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Course Title
100 Home
101 Introduction
102 FAQ Page
103 Course Catalog
104 Green World
105 Demand & Supply
106 Conservation Careers
107 Solar Careers
108 Wind Turbine Careers
109 Entrepreneurs
110 Employee or Employer?
200 Demand Management
201 Summary
202 Residential Energy Profile
203 Ten Conservation Rules
204 HVAC System
205 Kitchen Appliances
206 Water Heater
207 Lighting
208 Laundry Appliances
209 Calculating Savings
300 Renewable Technology
301 Solar Energy
302 Solar Collectors
303 Solar Water Heating
304 Stirling Engines
305 Basic AC-DC Electronics
306 Silicon Solar Panels
307 Thin Film Solar Panels
308 Wind Turbines
309 Inverters
310 Grid Tied and Off Grid
311 Solar Site Survey
312 Solar Site Diagram
313 Sun Path Chart
314 Site Survey Worksheet
315 Wind Turbine Site Survey
316 Wind Turbine Worksheet
400 Solar Thermal Design
401 Solar Heat Overview
402 System Configuration
403 Site Survey
404 SRCC Compliance
405 System Specification
406 Bill of Materials
407 System Installation
408 Solar Heat Incentives
409 Document Package
410 Future Products
500 Solar PV Design
501 Solar PV Overview
502 System Configuration
503 Site Survey
504 Grid Tied & Off Grid
505 System Specification
506 Bill of Materials
507 System Installation
508 Solar PV Incentives
509 Document Package
510 Future Products
600 Wind Turbine Design
601 Wind Turbine Overview
602 System Configuration
603 Site Survey
604 Grid Tied and Off Grid
605 System Specification
Green Collar Links
Green Collar Sponsors

 

Green Collar Careers - Solar Photo Voltaic (PV) Design

Solar PV systems have come a long way over the last 20 years resulting in lower prices and major improvements to the entire package.  Increases in costs per kWh, decreases in the solar PV systems, and an enriched incentives almost makes the decision to install a solar electric generation a no-brainer.

Photovoltaic (PV) Panels are an array of solar cells connected together and packaged in a sealed unit capable of outdoor exposure for over 25 years.  Typically they cost in the range of $3 to $5 per rated peak DC watt output.  Not all PV panels are the same in characteristics;  two units may have the same peak power rating, but one unit may produce more power then another during low solar horizon periods or obscured conditions.  Prices per peak DC watts output are about half today of what they were 10 years ago.  Nearly all solar electric panels that are available today for residential use are poly-silicon substrate as thin films are not yet available for residential sale.  Most PV panels are wired with an output of between 24 and 72 volts per panel.  Panels are typically wired in series to step up DC voltage delivered to the inverter.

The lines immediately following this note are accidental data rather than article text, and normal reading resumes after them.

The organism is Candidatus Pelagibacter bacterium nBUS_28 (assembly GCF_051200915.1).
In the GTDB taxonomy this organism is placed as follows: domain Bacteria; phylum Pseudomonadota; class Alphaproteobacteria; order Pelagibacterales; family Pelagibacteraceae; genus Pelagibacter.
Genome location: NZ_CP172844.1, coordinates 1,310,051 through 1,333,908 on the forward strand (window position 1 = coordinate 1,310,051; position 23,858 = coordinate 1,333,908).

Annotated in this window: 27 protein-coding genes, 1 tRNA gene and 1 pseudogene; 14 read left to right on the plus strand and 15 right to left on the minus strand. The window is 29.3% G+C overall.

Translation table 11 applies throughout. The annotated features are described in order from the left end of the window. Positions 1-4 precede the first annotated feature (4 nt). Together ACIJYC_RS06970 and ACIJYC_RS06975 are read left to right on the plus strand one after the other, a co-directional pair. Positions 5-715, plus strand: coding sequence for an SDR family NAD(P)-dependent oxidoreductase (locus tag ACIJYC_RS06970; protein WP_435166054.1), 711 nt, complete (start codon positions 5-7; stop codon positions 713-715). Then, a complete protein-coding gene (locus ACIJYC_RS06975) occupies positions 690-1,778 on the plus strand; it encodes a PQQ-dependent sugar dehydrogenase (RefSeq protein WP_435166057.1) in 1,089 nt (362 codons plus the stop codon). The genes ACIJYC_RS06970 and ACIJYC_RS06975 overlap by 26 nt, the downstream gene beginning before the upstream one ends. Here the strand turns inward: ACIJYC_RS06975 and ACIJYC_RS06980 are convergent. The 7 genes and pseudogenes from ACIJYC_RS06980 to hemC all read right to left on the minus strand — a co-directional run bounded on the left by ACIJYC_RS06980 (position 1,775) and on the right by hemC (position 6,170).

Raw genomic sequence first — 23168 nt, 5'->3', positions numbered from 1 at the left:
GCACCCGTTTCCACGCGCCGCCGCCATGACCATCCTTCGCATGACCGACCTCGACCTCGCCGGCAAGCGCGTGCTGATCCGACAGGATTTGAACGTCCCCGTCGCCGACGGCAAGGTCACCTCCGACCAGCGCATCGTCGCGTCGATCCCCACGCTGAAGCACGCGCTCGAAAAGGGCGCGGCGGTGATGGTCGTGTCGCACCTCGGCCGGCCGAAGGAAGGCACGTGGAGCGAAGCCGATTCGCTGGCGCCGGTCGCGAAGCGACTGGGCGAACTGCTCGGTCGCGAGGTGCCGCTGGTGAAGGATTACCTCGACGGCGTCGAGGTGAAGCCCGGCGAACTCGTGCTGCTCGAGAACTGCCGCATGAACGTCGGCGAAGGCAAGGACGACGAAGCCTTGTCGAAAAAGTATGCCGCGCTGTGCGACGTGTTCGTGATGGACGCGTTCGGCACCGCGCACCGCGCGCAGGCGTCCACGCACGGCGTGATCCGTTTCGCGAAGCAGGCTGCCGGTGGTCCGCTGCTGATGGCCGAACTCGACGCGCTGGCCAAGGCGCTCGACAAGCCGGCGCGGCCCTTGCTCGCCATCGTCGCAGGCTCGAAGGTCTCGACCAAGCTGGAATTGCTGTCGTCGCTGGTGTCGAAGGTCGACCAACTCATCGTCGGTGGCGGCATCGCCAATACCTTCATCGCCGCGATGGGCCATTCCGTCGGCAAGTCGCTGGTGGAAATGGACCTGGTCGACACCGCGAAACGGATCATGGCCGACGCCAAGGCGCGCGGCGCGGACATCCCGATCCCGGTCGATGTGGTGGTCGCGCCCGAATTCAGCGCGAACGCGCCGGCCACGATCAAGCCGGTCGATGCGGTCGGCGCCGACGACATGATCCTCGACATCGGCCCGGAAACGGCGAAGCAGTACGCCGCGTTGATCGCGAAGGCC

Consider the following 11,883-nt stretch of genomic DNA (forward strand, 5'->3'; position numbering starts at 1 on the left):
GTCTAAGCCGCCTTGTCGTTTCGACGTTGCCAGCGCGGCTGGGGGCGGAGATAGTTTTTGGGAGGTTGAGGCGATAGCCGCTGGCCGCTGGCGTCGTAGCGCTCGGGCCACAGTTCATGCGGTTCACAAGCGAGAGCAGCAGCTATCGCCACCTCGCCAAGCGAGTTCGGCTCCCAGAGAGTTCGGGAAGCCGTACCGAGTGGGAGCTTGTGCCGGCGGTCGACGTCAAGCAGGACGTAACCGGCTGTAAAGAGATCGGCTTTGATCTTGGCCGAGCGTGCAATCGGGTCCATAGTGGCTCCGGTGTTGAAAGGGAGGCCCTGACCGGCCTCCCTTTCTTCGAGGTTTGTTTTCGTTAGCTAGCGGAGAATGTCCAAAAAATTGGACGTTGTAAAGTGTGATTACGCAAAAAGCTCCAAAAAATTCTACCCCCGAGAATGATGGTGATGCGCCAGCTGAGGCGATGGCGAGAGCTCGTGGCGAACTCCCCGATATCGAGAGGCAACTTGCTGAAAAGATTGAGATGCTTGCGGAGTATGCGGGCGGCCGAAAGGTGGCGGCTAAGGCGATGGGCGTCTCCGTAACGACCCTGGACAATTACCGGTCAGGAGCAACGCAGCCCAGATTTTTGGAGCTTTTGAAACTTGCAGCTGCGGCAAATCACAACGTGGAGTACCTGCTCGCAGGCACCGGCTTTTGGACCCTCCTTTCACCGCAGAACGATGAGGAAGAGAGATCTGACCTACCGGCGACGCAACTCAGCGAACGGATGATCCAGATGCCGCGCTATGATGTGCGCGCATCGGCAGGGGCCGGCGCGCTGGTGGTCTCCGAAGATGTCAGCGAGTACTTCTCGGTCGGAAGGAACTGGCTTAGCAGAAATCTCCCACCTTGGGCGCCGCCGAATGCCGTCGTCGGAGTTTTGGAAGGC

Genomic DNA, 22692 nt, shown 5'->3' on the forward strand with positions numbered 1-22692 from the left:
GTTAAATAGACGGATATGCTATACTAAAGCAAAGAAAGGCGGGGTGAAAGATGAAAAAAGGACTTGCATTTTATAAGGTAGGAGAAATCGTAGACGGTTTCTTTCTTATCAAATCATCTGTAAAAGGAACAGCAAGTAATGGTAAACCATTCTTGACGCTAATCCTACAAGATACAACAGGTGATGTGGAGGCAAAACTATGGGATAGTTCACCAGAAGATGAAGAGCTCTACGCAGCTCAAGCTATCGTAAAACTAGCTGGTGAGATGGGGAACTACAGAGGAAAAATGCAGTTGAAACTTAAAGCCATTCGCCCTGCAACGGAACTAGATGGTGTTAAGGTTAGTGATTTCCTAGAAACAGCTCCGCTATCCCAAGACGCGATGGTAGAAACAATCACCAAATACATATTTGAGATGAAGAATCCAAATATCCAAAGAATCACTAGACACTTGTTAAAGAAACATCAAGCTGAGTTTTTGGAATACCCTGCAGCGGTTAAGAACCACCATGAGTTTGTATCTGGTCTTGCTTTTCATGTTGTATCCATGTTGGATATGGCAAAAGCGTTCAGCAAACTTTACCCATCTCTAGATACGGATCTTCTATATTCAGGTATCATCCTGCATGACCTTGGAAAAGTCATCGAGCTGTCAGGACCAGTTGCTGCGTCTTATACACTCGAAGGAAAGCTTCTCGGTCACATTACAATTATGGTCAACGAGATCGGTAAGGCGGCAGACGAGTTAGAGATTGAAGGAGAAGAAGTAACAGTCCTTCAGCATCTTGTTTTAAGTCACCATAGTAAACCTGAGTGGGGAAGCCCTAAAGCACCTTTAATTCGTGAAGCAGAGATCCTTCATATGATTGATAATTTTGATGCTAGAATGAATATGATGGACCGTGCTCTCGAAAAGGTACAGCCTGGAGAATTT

Inverters have seen many improvements over the last decade in cost, reliability, efficiency, and cleanliness of power generated.  Ten years ago inverters had a somewhat limited life of 5-7 years, today they have a life well in excess of 15-20 years.  Inverters typically cost in the range of $0.60 per watt.

DC Watts are the standard unit of measure for sizing a solar PV system.  A good quality 4000 Watt Grid-Tied package system cost run about $16,000 or $4 a watt.  Installation labor for a roof mounted 4000 Watt system takes about 40 man hours to install and we'll be generous and say $2000.  Total system cost of $18,000 or $4.50 per DC Watt.

Mark the system up by 25% ($4500) for your profit and the customer price is $22,500.

The average 4000 Watt system installation in America produces about $750 of electricity per year.  Higher in some areas, lower in others, that's just an average.  Without any incentives that means the return on Investment (ROI) in years is = ($22,500/$750) = 30 years.  No one would want it.

However the Federal Government is willing to offer the customer a tax credit of 30% on the system.  Utility companies in most states are willing to offer you an incentive mostly to buy the Carbon Credits the system provides.  Every utility is different, but some are paying over $2 per watt.  The table below shows the value:

 

4000 Watts DC Customer Price $22,500
Federal Tax Credit 30% -$6,750
After Tax Cost $15,750
   
Utility Incentive @ $2/DC Watt -$8,000
20% tax on Utility Incentive $1,600
Net System Cost $9,350
   
Annual Electricity Production $750
   
ROI (Years)  12.5
   
Added resale value to home $11,250

So what if the customer decides to sell their house in five years?  First they've taken the 30% tax credit on the system.  The next buyer can't do that.  Second, the resale value on the systems have been shown to be well over 50% of cost.  The next table shows how the owner comes out at 5 years:

 

Net System Cost -$9,350
Resale Value $11,250
5 Year Electricity Savings $3,750
Total return after 5 years $5,650

Similar to the solar water heating system, homes with solar electricity systems sell much faster then those without.  If you had a choice between two identical homes, one with a solar electricity system for half the system cost extra vrs one without, which would you choose?